The ambiguous chasm that separates justice from the law affects our lives constantly, more so than we are probably willing to admit.
There are fundamental and universal truths that one encounters every day, emanating from classic conflicts between justice and the law, conscience and the law, the subtlety of innocence versus the law, and the polarity of innocence and evil. In the end they are mostly interpretive, and each of us, individually and collectively, must own our interpretations and the behaviors they spawn.
Why do people cheer vigilante justice when it’s illegal? We all have lines and boundaries, but at what point do they seem to impose upon justifiable response? When does society choose to trespass beyond certain judicial mandates that defy the moral sentiments of the people, or the individual from those self imposed? Wouldn’t any good father be conflicted if his daughter were raped by a recidivist pedophile, released by a judge on a technicality?
In The Wilderness of Time, on February 12th of 2008, Mickey McNamara, a 63 year-old home town hero and beloved friend, strangles his high school sweetheart, Mimi Wickes, who has returned from a 40-year hiatus. His confession initiates a murder charge from the County Attorney, one hidden in a 50 year old vendetta. St. Paul police Lieutenant and Mickey’s oldest friend, Sean O’Dell, leads the investigation, only to find that the woman was a serial killer since high school. O’Dell, a decorated officer, plants evidence to save his friend.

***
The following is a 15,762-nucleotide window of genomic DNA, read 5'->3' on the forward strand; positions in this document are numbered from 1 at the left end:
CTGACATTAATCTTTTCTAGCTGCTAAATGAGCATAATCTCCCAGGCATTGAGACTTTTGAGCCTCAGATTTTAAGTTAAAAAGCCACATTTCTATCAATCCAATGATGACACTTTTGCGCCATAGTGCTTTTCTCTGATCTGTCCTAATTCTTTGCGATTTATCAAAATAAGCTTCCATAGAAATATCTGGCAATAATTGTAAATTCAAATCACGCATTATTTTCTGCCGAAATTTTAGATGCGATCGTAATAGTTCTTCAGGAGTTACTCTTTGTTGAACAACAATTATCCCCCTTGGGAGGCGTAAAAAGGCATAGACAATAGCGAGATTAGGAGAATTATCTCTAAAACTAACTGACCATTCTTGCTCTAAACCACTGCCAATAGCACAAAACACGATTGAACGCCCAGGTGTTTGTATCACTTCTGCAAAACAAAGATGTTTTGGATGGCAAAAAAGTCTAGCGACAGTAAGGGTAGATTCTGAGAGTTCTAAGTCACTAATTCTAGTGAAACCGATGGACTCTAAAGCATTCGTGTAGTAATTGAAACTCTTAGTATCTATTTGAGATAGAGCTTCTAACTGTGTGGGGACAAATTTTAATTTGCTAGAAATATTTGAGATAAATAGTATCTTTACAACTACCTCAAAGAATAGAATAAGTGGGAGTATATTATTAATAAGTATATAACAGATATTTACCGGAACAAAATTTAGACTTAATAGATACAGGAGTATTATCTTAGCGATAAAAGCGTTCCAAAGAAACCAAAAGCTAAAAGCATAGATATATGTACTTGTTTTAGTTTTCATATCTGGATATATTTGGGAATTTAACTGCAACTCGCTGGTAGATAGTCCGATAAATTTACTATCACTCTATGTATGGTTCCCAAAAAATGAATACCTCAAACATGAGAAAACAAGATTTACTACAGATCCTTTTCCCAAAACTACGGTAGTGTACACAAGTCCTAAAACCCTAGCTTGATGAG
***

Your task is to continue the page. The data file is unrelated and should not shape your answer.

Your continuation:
The story follows the converging paths of Mimi’s deranged journey and O’Dell’s investigation up to the strangulation, subsequent trial, and in the epilogue...the truth. Is justice served? Whatever your answer, you will have an opinion.
Earlier this week author Robert Siqveland spoke with us about his motivation to write his first novel, The Immaculate Erection. Don't let the title fool you... this is a nostalgic trip back to a time when "...guys fought with their fists, and hand-shakes were sacred...A time of innocence, rides and family breakfasts after Mass on Quinquegesima Sunday" a time when everyone in the neighborhood knew everyone else. A time when the mysteries of the church held families together with fear, shame, and often guilt.
Where did this story idea come from?
Growing up Catholic, Siqveland came up with the idea for this story line long ago. After a career in finance, he had long been soul searching. First guitar, then art, where he was even a able to sell a few of his paintings, but he says:
"writing took me to a higher plane....the Church crisis was merely the catalyst.
I knew I had to write this story."
The extent of this moral crime has left a bitter taste for author Siqveland, who questions early church reaction to pedophile priests, equating them with serpents hiding within the cloaks of the church. Although this novel is centered within a Catholic community, the community and family bonds that were so close during Siqveland's youth some 50 years ago, have come undone through the misrepresentation, lies and a general aura of deceit within the church. Siqveland says it has taken some time to put his relationship with the church into perspective, a process which some of his characters may never be able to.